3. Sorry, websites are not published either. the project is described at http://www.greenmillennium.eu and grows out of the successful efforts that I made to recover from my heart stopping for 10 minutes while my forehead was being sutured under a general anesthetic following a car accident in Kenya in 1980. I staggered, walked and jogged the 3.6 miles home from the first job that I had after the accident 92 times to recover 95% of what I had lost in those 10 minutes, and challenge everyone to do better for the benefit of the components of all of our genes!

  4. I’ve recently run the cost-benefit numbers using a couple of different approaches and learned that the up front cost of electric drive per barrel of avoided future oil consumption is on the order of $190 to $200 per barrel, and that’s before you pay the costs of buying electricity for the batteries.

    Under current economic conditions, I’d classify the benefits of electric drive as psychic rather than economic.

  5. Tim Gard says:

    Craig, I am afraid I have to agree with Tom Konrad. So many times we look at something with jaded glasses, then pronounce our opinion on that perspective. I believe this is what you have done with the simple recycle scheme you speak of with lithium based elements. Then consider the ‘renewable / recyclable’ aspect of lead acid batteries. While recycling lead is certainly less offensive then mining it, it is still an extremely dirty product to recycle. Your argument is, it is no longer horribly horrendous,just horrendous, and that from a renewable point of view is horribly horrendous in my and many other opinions. We need better solutions to energy storage than batteries. What we do now is bad enough. Supporting these dirty practices makes you part of the problem Craig, not part of a solution.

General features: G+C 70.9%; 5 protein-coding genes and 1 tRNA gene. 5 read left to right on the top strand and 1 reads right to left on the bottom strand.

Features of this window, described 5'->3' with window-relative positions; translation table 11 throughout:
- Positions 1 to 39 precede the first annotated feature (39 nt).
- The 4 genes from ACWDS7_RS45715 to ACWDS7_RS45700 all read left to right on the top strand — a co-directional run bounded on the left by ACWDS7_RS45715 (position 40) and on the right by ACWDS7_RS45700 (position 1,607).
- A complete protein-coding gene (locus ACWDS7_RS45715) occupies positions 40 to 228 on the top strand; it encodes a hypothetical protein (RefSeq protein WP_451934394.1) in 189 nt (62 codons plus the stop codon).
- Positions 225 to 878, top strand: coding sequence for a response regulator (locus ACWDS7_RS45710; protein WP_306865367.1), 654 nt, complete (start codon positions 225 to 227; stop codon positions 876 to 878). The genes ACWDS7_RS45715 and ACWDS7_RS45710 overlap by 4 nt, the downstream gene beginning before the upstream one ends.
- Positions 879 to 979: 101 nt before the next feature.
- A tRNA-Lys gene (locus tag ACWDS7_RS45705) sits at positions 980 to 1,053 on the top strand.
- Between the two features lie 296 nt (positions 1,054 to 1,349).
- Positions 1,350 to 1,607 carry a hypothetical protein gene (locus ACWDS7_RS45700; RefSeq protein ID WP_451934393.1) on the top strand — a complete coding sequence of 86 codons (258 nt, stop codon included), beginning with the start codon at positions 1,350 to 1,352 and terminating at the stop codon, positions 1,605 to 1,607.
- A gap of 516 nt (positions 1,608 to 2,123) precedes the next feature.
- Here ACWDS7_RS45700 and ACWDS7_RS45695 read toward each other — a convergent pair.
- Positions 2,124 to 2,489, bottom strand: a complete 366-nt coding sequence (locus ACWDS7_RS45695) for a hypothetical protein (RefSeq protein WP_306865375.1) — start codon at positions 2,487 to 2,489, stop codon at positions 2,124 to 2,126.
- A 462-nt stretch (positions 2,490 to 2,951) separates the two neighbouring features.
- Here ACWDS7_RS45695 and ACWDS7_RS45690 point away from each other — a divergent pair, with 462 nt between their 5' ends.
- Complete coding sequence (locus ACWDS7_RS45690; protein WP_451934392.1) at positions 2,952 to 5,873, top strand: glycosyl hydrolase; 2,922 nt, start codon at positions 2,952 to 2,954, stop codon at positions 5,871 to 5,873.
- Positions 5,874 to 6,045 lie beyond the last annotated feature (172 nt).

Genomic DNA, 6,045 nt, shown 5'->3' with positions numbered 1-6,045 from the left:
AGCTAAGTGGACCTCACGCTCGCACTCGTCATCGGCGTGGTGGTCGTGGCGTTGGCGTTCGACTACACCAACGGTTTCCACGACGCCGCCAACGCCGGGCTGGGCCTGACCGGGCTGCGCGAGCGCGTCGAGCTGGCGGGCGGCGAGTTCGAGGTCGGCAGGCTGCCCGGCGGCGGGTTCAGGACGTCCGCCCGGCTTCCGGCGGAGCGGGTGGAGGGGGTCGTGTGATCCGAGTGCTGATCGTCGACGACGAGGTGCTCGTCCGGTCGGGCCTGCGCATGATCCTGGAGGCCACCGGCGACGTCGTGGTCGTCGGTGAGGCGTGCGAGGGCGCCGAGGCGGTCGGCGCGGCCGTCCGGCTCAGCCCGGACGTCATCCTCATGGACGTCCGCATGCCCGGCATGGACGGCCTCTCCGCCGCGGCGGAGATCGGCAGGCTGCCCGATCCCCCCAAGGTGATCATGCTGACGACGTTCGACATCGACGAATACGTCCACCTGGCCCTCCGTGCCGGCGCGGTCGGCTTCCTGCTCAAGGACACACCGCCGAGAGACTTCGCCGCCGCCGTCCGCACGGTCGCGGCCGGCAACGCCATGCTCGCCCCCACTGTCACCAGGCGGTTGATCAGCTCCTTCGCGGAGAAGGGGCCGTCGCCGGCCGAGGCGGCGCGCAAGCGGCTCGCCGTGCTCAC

6. Let’s remember why we need to find alternatives to petroleum. Petroleum is expected to be our first major fuel to become depleted. Much of Earth’s petroleum reserves are outside US and our friends’ territories, and much is controlled by or benefiting people and countries we should prefer not to do business with, not to send our money to. Extracting, refining, transporting and using petroleum causes huges amounts of pollution.

    We use a lot of petroleum despite all this. Main reason is USA, its auto industry and auto-using consumers and businesses began 20th century being the world’s largest producer and exporter of petroleum. 21st century is substantially different. Now we import half of what we now use. We even need to deploy our energy-guzzling and expensive military to secure and protect some oil sources, transportation routes and shipping vessels. So we need alternatives.

    Alternatives need not be perfect, absolutely benign for the environment, one-fuel-for-all-uses, or even everlasting in supply. Petroleum never met these criteria, except “one-fuel-for all” transportation. As we search for and experiment with alternatives, we should go out of our ways to avoid one-fuel-source solutions. We need diversity in our transportation energies as much as we need alternatives to petroleum.

  7. Lithium ion batteries still have at least 70% of the storage capability when they are removed from cars. They will be used in large battery systems to inject power back into the grid in the frequency regulation market and when power needed to add power and can help companies reduce their demand charges. We at Standard Solar are working now on such projects.
    In addition, it takes about 2 kW of PV at your home and at work to fully offset the electricity for a Chevy Volt at up to 30 miles commuting each way. Possible 100% renewable energy commuting with solar PV!!!!!